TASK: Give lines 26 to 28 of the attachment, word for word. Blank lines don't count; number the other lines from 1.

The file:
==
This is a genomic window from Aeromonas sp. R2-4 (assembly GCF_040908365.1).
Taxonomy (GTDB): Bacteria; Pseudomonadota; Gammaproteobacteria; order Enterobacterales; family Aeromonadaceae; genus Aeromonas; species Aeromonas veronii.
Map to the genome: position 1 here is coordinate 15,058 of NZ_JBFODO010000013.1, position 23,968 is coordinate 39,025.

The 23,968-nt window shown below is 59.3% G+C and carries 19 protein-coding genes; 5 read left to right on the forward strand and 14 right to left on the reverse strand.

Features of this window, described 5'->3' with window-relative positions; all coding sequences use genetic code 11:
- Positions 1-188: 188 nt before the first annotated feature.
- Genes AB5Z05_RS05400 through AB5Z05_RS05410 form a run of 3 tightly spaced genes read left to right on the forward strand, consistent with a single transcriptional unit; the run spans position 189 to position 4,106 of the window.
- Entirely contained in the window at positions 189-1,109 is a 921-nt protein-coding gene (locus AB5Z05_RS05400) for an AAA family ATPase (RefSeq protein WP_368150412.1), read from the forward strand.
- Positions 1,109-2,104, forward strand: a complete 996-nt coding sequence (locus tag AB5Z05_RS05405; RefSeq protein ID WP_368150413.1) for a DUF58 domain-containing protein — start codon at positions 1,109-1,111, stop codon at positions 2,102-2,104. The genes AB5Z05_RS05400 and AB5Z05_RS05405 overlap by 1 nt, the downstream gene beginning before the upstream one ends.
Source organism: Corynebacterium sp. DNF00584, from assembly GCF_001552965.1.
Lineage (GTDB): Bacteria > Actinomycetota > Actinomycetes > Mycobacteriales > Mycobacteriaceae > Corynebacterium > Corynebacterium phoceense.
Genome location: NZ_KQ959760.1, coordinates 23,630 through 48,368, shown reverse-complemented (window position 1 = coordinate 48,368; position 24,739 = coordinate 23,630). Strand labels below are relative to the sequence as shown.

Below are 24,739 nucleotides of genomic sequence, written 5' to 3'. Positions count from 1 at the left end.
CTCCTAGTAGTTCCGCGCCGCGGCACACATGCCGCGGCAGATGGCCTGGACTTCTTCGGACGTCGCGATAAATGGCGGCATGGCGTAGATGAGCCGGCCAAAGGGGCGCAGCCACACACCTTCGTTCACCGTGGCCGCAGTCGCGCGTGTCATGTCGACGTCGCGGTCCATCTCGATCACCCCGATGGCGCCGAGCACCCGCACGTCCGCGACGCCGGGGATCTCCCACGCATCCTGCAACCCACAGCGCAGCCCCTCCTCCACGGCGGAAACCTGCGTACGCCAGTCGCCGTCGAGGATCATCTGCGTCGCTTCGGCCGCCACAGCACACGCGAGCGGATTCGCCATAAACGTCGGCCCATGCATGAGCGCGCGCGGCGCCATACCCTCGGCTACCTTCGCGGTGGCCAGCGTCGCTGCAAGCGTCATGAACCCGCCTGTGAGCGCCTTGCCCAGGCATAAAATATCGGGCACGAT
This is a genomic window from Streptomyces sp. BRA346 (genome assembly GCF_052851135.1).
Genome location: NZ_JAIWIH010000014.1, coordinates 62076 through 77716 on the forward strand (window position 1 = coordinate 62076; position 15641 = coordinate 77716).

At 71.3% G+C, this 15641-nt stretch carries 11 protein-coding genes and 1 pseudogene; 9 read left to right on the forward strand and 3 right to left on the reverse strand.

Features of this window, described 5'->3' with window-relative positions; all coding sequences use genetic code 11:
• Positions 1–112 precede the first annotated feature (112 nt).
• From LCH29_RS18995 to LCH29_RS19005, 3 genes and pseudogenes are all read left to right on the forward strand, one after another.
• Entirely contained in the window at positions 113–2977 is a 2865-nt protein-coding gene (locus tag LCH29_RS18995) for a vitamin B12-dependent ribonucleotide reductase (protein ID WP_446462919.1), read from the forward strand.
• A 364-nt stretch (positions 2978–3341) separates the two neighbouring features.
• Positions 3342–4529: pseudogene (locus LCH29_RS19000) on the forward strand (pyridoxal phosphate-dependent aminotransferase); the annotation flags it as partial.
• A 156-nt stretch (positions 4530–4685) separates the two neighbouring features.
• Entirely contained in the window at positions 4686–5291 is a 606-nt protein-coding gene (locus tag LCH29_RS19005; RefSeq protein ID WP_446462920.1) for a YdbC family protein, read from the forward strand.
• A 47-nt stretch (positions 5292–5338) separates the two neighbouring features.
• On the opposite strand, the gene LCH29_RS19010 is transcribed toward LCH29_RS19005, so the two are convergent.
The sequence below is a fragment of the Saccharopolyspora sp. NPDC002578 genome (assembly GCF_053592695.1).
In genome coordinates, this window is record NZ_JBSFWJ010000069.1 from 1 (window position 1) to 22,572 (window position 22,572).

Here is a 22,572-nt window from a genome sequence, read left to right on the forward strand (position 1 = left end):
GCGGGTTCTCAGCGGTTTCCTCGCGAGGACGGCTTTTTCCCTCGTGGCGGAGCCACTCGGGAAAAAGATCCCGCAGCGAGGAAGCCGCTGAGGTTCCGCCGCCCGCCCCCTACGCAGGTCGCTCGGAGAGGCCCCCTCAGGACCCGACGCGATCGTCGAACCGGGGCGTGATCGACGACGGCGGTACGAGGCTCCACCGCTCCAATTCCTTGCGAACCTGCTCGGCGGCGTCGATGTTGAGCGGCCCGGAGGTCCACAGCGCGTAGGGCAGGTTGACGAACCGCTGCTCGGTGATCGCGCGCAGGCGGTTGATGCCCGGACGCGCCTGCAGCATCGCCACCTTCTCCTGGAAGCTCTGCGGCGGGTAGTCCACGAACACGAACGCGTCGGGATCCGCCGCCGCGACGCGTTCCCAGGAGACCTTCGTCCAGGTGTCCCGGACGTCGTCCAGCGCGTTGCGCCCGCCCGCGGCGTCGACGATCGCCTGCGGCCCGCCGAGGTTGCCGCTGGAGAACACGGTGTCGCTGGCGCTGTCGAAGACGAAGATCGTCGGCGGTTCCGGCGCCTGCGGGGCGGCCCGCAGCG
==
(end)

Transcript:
• A 47-nt stretch (positions 5292–5338) separates the two neighbouring features.
• On the opposite strand, the gene LCH29_RS19010 is transcribed toward LCH29_RS19005, so the two are convergent.
The sequence below is a fragment of the Saccharopolyspora sp. NPDC002578 genome (assembly GCF_053592695.1).